Religion or Insanity? Two Upcoming Murder Trials Will Ask the (Burning) Question
ON October 20, the murder trial of self-proclaimed Satanist Mark Dobson will resume in Barrie, Ontario. On May 2, 2012, Dobson was discovered in a hotel room where he had drugged and killed two female acquaintances—his girlfriend and an older woman he called “mom.” He had also attempted to take his own life and allegedly told the shocked hotel staff, “I did it, it was a satanic cult thing.”
Dobson’s attorney has found three psychiatrists to testify that Dobson was not criminally responsible because he was psychotic and schizophrenic. However, Dr. Andriy Kolchak, a psychiatrist for the prosecution, has argued that Dobson was performing a ritual in accordance with his religious beliefs, and therefore was not mentally ill.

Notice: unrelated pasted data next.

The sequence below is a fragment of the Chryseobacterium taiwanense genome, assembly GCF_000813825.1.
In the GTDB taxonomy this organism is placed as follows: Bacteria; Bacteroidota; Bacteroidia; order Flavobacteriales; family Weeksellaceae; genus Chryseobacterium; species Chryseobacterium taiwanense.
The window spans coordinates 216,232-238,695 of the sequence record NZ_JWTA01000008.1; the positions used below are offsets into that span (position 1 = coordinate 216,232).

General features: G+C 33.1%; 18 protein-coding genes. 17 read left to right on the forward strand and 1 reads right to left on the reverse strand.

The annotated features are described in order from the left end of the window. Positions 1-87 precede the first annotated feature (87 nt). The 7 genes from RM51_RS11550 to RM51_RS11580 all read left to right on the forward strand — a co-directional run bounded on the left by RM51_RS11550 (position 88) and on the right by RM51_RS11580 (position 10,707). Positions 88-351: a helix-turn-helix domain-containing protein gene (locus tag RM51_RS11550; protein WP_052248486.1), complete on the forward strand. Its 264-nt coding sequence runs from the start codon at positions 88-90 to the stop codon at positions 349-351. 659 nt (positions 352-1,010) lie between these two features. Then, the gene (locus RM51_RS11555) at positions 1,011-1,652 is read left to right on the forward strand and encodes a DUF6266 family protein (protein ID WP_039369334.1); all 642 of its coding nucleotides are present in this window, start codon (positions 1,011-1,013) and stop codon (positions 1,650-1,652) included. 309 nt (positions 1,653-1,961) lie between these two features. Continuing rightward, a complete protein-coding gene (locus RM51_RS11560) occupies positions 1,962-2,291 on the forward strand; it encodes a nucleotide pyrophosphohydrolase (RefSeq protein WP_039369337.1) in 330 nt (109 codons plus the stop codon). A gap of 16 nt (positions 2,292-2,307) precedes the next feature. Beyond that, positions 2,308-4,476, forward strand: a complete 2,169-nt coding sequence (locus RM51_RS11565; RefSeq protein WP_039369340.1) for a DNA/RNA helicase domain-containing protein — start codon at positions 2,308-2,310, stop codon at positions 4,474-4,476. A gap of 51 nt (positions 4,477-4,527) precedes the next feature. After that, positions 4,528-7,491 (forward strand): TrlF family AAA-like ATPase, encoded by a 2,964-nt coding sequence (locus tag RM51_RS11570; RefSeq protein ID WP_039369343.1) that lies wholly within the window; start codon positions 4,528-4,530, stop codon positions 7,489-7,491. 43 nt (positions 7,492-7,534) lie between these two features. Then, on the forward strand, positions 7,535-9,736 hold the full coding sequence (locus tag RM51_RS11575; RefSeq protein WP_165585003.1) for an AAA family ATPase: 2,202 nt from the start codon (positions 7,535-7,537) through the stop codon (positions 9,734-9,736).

In an eerily similar case, Pamela Christensen of Montgomery, Illinois, is awaiting trial for attempting to kill her three daughters so they could “meet Jesus Christ.” Like Dobson, Christensen tried to drug and stab her loved ones before attempting to kill herself. Christensen claimed she was responding to a phone call from her husband, a pastor, who announced that the world was ending and to get the family ready.
Cases such as this raise questions that have long gone unanswered about how the state should define “religion.” By what criteria should we decide whether deviant beliefs and actions are an expression of religion or evidence of a medical problem?